Founder, former President and Chairman, , Comcast, 2000 Cable Hall of Fame
Cable television is a pure, unadulterated demonstration of what can be done in America. We’ve taken a great idea and in one generation created a new industry and made it available to over 90% of American homes.
Ralph J. Roberts was born in New York City and spent his early childhood in the suburb of New Rochelle, New York. At age 12, after his father died of a sudden heart attack, Ralph’s mother and siblings sold their home in New Rochelle and moved to Germantown, Pennsylvania to be near a sister who was in poor health.
After college at the University of Pennsylvania’s Wharton School and four years as a lieutenant serving at Philadelphia’s Naval Shipyard, Roberts partnered with an engineer to form a business that scouted for new products. After subsequent jobs at a local ad agency and Muzak Corp., Roberts joined Pioneer Suspender Company, the second largest manufacturer of men’s fashion accessories. He rose to the top, bought the company and steadily expanded it until 1961, when he sold out after seeing the proverbial writing on the wall: beltless slacks were coming into vogue while cuff links and tie tacks were on their way out.
In 1963, Roberts formed International Equity Corp., which invested in launching new businesses. Dan Aaron, who had worked at Jerrold Electronics, came on board to run the cable division of the company and Julian Brodsky joined the firm as Chief Financial Officer.
For the next decade, Roberts, Dan Aaron and Julian Brodsky bought and launched cable systems. In 1969, the company’s name was changed to Comcast, an amalgam of the words “communications” and “broadcasting.” It went public in 1972.
By the early 1980s, Comcast’s cable effort was in high gear, as the company acquired systems and bid for new franchises. It was already known as a financial innovator for arranging separate funding for each individual system.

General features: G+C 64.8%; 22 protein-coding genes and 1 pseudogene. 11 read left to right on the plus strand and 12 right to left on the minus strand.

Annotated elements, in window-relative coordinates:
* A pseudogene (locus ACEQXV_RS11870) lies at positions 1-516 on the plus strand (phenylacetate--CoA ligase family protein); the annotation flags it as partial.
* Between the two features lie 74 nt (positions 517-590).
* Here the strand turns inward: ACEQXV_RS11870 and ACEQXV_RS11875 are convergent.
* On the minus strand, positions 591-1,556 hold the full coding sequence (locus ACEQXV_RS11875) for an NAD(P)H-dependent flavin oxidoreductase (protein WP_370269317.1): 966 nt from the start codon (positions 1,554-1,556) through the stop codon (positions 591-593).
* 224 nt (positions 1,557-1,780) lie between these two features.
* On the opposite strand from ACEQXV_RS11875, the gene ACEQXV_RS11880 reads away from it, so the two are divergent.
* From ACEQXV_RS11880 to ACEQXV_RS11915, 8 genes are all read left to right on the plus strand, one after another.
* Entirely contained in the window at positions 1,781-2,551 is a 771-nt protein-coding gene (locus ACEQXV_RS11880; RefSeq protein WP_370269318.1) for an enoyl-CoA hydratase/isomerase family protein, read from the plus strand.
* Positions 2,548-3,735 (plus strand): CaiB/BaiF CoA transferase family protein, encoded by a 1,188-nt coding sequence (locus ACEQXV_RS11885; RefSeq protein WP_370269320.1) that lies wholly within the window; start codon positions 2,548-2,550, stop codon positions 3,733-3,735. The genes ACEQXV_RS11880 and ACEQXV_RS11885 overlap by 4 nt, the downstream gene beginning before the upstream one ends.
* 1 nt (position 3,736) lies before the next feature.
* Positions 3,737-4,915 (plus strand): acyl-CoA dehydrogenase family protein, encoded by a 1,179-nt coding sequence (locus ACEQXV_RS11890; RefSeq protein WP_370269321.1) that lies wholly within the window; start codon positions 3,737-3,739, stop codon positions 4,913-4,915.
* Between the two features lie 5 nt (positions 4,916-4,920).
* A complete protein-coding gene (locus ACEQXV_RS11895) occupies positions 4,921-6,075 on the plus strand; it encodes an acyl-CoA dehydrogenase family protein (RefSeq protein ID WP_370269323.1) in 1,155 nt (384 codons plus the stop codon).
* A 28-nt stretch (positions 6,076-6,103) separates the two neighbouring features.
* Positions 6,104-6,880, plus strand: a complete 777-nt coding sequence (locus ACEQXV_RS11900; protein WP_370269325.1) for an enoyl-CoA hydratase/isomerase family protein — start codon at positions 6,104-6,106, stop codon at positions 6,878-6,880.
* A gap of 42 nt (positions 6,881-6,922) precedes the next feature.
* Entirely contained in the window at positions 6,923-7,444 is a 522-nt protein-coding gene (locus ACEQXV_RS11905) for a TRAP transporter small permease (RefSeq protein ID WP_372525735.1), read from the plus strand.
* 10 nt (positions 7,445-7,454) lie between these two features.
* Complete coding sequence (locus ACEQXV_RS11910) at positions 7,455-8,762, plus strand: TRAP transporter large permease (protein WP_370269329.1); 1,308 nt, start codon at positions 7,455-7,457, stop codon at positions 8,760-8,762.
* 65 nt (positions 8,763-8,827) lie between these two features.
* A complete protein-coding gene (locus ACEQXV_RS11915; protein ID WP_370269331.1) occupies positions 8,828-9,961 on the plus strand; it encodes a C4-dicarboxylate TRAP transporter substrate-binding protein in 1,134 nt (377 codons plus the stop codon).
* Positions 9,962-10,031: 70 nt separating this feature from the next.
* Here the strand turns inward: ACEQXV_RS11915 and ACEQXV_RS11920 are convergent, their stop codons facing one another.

Shortly after Group W put its systems up for sale in 1984, Roberts was contacted by Time Inc.’s then – chief strategist, Gerald Levin. He wanted to know if Comcast would like to partner in buying the Group W properties. Days later, TeleCommunications, Inc’s (TCI) then – president John Malone called, asking if Comcast would like to team with them in the same acquisition. At Roberts’ suggestion, the three companies worked together on the deal, and Comcast walked away with 26 percent of the Group W systems, bringing its subscriber count to more than one million and putting it on the map.
Throughout the 1990s, Roberts and his son Brian expanded Comcast with key cable acquisitions including Jones Intercable, Suburban Cable, Scripps-Howard and Maclean Hunter.
They also assembled the largest cellular telephone company in the Philadelphia area, which they later sold. In 1986, Roberts partnered with Joe Segel, the founder of the Franklin Mint, to create a home shopping network called QVC. In 1997, the company diversified into programming and invested in the Golf Channel, Speedvision and Outdoor Life Network and partnered with The Walt Disney Company to buy E! Entertainment Networks. In 2005, Comcast acquired the cable division of AT&T.
Today, Comcast is the largest U.S. cable company and is also the nation’s largest broadband Internet service provider. Comcast has also expanded its content portfolio, creating or investing in services like G4, AZN Television, the regional Comcast SportsNet, PBS Kids Sprout networks and TVOne.
Today, Ralph Roberts still reports to his office in Center City Philadelphia, spending nights at an apartment in town and returning to his horse farm in Chester County on weekends. His wife, Suzanne, has a public service television show for viewers over 50 entitled, Seeking Solutions with Suzanne. Ralph and Suzanne maintain a close relationship with their five children and eight grandchildren. His son, Brian, who has been working for the company for 25 years, is now Chairman and CEO.